Wayne Hemingway has gone where no high fashion designer has gone before: McDonald's.
Eighteen months ago, the man behind HemingwayDesign and the award-winning street style label Red or Dead, was tasked with revamping the fast food giant's burger-colored (that's being kind) uniforms.
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The new look still takes its cue from the kitchen: pickle green and mustard yellow polo shirts at the counter. Mustard-colored skinny ties and belts for managers. Lettuce green pants for customer service assistants. But the condiments cues are the only reminder of the old get-ups.
"We've taken some of the Americanism out of the uniforms," the British-born Hemingway told Yahoo! Shine in an interview Monday, just a few weeks before the uniforms are rolled out at four Olympic park restaurants in London.
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If you've ever been to a drive-thru or even a Starbucks, you'll realized what Hemingway means by American. "Baseball caps are a big thing with fast food," he says, "but they're far too casual for restaurant service."
He may have a point. The old-school paper fold-out cap, a trademark of burger joints in the '50s, gave way to tennis visors in the '80s and eventually home-team caps emblazoned with fast food logos in place of slugger mascots.
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But for most of us, eating out isn't a sport, it's a luxury and one that Hemingway hopes to enhance with his designs.
Taking inspiration from both the "Mad Men"-era and casually elegant Italian bistros, Hemingway's new designs swap out baseball caps for the kind of pageboy hats preferred by singer Chris Martin.
Meanwhile, Adidas-style zipper jackets, button-top pencil skirts, and plaid blouses are the kind of ironically flattering work-clothes our kids will place high eBay bids on in 20 years. But first, the real McDonalds staffers will have a shot at the uniforms. Come July, 2000 employes will debut the new looks in four London chains. By fall, 87,500 more British employees will be dressed to the McDonald's nines.
So far the response from staffers has been largely positive.
"At first there was a slight worry about hats because everyone was used to wearing baseball hat but now people seem to like it," says Hemingway who tested the looks on about 300 employees before finalizing the designs.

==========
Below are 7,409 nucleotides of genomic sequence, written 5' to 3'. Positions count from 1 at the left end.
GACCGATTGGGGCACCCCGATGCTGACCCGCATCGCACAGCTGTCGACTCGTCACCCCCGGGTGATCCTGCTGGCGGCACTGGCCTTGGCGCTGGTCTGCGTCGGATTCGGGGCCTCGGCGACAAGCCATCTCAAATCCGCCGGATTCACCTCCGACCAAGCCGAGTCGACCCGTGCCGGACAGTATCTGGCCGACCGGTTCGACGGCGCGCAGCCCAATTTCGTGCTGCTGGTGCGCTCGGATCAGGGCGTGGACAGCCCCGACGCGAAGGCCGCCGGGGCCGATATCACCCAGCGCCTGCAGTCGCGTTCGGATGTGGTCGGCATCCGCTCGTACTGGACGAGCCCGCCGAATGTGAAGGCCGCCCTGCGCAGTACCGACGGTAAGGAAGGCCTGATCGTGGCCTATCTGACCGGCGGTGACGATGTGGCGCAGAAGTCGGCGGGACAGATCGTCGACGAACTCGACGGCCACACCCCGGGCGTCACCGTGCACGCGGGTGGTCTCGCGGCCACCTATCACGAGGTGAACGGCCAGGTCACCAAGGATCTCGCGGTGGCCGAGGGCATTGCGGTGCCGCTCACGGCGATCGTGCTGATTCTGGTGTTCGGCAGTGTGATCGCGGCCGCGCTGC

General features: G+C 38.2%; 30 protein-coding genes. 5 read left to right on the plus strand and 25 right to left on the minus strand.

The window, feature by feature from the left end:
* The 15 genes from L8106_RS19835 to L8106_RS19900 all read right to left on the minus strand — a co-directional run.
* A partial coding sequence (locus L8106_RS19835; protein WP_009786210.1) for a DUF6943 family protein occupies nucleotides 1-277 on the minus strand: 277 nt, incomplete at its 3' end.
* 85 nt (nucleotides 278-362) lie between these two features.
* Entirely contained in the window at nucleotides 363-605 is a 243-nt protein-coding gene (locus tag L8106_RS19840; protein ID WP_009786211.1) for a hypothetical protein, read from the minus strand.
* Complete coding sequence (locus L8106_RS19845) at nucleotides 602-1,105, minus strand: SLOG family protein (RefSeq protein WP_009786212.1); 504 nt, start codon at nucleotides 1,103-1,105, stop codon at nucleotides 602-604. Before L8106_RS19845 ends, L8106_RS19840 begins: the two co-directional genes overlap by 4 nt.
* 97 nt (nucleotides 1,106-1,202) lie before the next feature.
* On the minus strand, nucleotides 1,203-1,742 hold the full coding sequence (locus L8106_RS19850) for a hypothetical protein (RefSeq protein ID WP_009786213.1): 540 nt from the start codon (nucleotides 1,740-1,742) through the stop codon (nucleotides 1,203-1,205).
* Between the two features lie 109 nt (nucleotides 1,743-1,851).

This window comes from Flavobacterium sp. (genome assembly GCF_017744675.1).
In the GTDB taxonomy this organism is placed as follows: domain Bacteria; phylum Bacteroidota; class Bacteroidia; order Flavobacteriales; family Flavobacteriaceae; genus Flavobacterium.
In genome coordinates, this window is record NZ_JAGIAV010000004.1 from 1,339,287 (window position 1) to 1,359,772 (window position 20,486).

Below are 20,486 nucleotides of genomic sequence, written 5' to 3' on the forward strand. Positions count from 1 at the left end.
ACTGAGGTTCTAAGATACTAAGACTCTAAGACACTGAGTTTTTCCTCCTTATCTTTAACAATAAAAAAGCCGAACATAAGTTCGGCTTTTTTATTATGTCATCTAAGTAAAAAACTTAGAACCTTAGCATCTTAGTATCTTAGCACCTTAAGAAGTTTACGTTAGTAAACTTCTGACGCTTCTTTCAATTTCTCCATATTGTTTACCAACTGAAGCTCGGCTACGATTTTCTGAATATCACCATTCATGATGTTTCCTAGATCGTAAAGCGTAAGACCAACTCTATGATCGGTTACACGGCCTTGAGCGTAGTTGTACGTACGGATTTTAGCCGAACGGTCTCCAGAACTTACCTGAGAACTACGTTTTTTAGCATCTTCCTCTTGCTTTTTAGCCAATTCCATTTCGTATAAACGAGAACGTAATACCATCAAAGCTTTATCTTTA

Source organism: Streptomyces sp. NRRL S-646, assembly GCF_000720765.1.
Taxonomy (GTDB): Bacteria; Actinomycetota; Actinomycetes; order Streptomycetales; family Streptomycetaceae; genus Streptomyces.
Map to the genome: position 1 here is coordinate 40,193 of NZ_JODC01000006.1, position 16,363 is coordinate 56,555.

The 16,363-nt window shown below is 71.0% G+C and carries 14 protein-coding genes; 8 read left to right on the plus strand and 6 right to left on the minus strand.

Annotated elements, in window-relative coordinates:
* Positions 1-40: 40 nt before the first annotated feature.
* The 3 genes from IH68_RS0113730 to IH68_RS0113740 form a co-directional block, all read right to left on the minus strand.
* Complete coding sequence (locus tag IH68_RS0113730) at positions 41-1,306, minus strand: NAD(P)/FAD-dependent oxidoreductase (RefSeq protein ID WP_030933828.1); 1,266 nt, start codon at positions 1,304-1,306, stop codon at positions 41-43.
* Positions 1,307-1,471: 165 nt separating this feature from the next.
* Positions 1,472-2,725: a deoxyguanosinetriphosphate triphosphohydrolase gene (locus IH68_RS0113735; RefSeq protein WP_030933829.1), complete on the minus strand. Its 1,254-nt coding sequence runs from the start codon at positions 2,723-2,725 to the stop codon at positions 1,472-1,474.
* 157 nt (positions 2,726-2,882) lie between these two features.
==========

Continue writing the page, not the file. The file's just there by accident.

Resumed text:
"With fashion you're never going to get 100 percent but by far vast majority of what we're getting are compliments."
Hemingway hopes the new uniforms have a positive effect, not only on employee morale, but on flavor profiles.
"Humans don't operate on just one plain when they eat," explains Hemingway. "What people look at in a restaurant plays a role in how something tastes."
Can skinny ties really enhance the special sauce? "Without a doubt," says Hemingway.
Unfortunately, there are no plans just yet to import the uniforms to U.S. "It'd be great if they did," says Hemingway, though he wonders whether our culture is ready for baseball hat-less food service. "Apart from the caps I don't know why they wouldn't work in the U.S."
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Money could be a factor. The original McDonald's outfits look like they probably cost (that's to say not much), and with the high employee turnaround in fast food and the potential for ketchup disasters, designer uniforms might not be as cost effective in places lacking the boost from Olympic tourism.
But Hemingway tells Shine the new uniforms are not "ridiculously more expensive" than the old ones and in the long-term the benefits could add up.
Unlike the phased-out Styrofoam big Mac clamshells, these clothes are totally recyclable. "These are sustainable materials that will never go into a landfill," explains Hemingway. "When they reach the end of their wear-ability they'll be collected in the store and reprocessed into new uniforms or other useable materials, so they'll never go to waste."
In the U.S., however, where the fast food industry is the enemy #1 in the war on obesity, McDonald's has been cleaning up its image in other ways. Apple slices, low-fat milk options, more salads to toy-free happy meals, along with parent-pleasing commercials, have been the hallmarks of the State-side makeover.
But with a recent U.S. poll ranking McDonald's last in customer satisfaction, our hometown chains could use all the help they can get.
In the meantime Hemingway's services are available for more franchise improvements. "I'd like to do Home Depot and other big DIY stores," he says. "A lot of people care about how they look but with the uniforms now I bet they can't wait to go home and get changed."
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